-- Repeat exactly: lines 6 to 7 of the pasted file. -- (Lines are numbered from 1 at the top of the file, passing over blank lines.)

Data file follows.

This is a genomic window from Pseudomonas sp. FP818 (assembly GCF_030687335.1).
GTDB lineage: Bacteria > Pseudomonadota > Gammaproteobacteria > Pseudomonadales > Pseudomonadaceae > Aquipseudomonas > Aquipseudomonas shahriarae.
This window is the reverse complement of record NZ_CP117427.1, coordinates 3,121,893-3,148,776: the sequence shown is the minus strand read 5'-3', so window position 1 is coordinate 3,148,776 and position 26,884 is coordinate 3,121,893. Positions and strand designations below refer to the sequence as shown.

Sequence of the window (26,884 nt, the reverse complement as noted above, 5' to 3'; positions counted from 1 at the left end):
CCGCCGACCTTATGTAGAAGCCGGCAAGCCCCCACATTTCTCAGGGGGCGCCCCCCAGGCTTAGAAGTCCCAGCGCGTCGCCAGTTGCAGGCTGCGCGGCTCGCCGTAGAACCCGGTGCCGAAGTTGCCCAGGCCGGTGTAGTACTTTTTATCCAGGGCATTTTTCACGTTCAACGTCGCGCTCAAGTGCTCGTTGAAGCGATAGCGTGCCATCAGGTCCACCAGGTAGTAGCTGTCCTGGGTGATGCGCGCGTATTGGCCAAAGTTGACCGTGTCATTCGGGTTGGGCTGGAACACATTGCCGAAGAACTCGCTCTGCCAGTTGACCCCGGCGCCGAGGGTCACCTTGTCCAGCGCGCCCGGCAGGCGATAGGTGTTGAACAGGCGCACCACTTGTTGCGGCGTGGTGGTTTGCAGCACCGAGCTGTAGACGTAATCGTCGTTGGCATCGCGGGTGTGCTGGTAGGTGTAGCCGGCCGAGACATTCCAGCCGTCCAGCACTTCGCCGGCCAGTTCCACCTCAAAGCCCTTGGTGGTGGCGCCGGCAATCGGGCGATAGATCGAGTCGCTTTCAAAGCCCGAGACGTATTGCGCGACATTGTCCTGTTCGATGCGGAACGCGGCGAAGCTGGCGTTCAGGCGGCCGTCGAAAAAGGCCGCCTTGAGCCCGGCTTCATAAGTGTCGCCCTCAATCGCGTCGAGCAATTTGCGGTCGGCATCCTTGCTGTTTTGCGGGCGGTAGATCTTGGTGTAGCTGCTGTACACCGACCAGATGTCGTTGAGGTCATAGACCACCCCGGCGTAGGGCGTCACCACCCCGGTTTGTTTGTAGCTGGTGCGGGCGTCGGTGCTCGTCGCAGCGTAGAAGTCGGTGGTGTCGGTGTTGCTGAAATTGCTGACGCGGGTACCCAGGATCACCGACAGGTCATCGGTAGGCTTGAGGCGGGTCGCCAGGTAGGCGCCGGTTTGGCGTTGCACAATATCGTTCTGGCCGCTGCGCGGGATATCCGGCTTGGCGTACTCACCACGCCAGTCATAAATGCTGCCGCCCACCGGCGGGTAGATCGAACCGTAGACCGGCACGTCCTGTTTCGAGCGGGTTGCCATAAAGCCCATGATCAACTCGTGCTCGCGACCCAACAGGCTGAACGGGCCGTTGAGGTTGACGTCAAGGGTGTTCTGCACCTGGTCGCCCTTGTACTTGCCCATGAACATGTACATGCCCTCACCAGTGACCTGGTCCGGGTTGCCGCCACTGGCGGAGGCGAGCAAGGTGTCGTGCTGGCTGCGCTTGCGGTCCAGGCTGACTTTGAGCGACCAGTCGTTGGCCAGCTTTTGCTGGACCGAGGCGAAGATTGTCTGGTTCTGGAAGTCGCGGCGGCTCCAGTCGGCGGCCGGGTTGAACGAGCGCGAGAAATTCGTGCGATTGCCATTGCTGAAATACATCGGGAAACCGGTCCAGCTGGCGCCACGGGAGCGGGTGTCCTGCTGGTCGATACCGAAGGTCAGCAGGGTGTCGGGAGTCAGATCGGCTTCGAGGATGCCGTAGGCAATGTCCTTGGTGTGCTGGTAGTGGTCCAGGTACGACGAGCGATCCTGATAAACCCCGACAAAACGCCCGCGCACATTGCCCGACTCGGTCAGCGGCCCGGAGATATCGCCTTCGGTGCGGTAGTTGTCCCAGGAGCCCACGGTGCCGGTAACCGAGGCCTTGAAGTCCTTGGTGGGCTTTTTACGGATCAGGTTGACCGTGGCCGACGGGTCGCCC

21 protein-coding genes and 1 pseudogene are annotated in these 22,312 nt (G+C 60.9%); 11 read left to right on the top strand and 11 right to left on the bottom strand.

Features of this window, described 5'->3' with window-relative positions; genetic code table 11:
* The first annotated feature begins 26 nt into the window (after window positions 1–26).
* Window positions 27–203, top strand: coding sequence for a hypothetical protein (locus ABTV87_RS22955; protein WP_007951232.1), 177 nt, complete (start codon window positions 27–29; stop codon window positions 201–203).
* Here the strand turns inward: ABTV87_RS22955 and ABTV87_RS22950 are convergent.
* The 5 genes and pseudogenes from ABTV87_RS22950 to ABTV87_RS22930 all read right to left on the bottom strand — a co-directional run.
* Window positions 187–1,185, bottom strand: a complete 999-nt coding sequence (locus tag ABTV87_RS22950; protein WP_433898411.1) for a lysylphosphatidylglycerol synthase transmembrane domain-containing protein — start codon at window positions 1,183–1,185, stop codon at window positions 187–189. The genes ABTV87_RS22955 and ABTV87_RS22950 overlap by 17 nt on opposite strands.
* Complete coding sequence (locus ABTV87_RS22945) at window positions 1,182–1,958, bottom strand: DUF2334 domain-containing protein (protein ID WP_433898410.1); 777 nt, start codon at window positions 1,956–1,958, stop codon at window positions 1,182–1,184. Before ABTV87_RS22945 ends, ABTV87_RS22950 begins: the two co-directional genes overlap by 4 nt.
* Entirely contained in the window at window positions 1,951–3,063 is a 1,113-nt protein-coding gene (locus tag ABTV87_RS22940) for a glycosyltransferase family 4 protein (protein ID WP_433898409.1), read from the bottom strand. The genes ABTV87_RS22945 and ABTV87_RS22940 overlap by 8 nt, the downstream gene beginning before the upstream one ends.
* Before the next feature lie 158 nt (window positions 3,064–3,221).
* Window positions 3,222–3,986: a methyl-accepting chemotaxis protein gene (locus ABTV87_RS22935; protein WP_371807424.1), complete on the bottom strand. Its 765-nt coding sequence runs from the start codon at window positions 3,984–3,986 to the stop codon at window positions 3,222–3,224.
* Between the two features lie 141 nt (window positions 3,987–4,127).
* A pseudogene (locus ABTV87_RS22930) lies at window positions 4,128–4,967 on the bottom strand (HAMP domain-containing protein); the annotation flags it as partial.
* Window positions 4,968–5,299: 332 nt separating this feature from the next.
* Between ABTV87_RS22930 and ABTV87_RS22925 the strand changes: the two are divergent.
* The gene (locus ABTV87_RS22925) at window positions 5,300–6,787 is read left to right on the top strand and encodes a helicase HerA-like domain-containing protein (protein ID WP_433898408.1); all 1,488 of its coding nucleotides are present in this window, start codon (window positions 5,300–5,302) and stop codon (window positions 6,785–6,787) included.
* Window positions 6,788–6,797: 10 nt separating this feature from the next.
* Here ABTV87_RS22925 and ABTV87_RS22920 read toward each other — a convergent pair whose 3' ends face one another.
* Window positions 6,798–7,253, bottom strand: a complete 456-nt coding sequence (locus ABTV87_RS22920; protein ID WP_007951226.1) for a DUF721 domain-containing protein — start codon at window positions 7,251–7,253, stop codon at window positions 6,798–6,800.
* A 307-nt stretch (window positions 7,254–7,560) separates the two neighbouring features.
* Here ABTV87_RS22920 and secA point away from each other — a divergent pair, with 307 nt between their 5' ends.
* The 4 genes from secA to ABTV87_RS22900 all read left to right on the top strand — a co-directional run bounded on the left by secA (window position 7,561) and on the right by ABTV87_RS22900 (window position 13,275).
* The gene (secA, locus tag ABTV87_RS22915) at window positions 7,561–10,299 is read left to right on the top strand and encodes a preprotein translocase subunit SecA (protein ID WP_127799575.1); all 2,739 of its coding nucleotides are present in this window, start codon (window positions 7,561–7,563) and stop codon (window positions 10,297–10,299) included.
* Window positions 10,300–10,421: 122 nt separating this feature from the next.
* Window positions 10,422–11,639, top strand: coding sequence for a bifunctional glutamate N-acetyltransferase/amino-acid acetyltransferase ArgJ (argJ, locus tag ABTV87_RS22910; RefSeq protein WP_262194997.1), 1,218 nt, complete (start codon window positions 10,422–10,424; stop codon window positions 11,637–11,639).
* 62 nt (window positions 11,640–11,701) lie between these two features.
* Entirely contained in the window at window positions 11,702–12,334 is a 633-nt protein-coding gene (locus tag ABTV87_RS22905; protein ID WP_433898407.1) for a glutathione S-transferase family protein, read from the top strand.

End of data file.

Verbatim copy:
21 protein-coding genes and 1 pseudogene are annotated in these 22,312 nt (G+C 60.9%); 11 read left to right on the top strand and 11 right to left on the bottom strand.

Features of this window, described 5'->3' with window-relative positions; genetic code table 11: